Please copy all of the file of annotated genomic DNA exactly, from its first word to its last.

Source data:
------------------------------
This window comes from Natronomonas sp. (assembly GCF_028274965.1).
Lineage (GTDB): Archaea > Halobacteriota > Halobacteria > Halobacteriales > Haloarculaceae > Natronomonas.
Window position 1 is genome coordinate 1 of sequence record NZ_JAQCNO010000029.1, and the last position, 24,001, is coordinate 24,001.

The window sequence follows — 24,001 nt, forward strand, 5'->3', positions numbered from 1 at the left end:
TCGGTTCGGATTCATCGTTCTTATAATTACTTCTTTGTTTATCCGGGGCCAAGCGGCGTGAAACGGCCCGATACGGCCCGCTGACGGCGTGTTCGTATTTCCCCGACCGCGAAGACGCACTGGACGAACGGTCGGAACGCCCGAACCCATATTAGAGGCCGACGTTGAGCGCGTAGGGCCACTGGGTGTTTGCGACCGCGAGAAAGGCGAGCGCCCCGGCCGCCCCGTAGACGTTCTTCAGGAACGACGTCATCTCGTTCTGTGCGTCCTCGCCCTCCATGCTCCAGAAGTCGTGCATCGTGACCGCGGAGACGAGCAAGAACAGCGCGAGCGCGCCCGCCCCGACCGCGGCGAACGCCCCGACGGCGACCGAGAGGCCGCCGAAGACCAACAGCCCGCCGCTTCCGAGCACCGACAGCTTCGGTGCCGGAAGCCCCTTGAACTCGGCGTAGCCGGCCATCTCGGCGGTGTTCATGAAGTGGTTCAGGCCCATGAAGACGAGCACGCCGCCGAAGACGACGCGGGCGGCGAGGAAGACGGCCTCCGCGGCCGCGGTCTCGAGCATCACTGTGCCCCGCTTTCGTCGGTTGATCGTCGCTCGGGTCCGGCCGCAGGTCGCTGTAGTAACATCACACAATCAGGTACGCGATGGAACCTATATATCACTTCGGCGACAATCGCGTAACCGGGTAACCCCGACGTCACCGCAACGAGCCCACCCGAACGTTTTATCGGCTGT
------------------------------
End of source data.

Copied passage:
This window comes from Natronomonas sp. (assembly GCF_028274965.1).
Lineage (GTDB): Archaea > Halobacteriota > Halobacteria > Halobacteriales > Haloarculaceae > Natronomonas.
Window position 1 is genome coordinate 1 of sequence record NZ_JAQCNO010000029.1, and the last position, 24,001, is coordinate 24,001.

The window sequence follows — 24,001 nt, forward strand, 5'->3', positions numbered from 1 at the left end:
TCGGTTCGGATTCATCGTTCTTATAATTACTTCTTTGTTTATCCGGGGCCAAGCGGCGTGAAACGGCCCGATACGGCCCGCTGACGGCGTGTTCGTATTTCCCCGACCGCGAAGACGCACTGGACGAACGGTCGGAACGCCCGAACCCATATTAGAGGCCGACGTTGAGCGCGTAGGGCCACTGGGTGTTTGCGACCGCGAGAAAGGCGAGCGCCCCGGCCGCCCCGTAGACGTTCTTCAGGAACGACGTCATCTCGTTCTGTGCGTCCTCGCCCTCCATGCTCCAGAAGTCGTGCATCGTGACCGCGGAGACGAGCAAGAACAGCGCGAGCGCGCCCGCCCCGACCGCGGCGAACGCCCCGACGGCGACCGAGAGGCCGCCGAAGACCAACAGCCCGCCGCTTCCGAGCACCGACAGCTTCGGTGCCGGAAGCCCCTTGAACTCGGCGTAGCCGGCCATCTCGGCGGTGTTCATGAAGTGGTTCAGGCCCATGAAGACGAGCACGCCGCCGAAGACGACGCGGGCGGCGAGGAAGACGGCCTCCGCGGCCGCGGTCTCGAGCATCACTGTGCCCCGCTTTCGTCGGTTGATCGTCGCTCGGGTCCGGCCGCAGGTCGCTGTAGTAACATCACACAATCAGGTACGCGATGGAACCTATATATCACTTCGGCGACAATCGCGTAACCGGGTAACCCCGACGTCACCGCAACGAGCCCACCCGAACGTTTTATCGGCTGT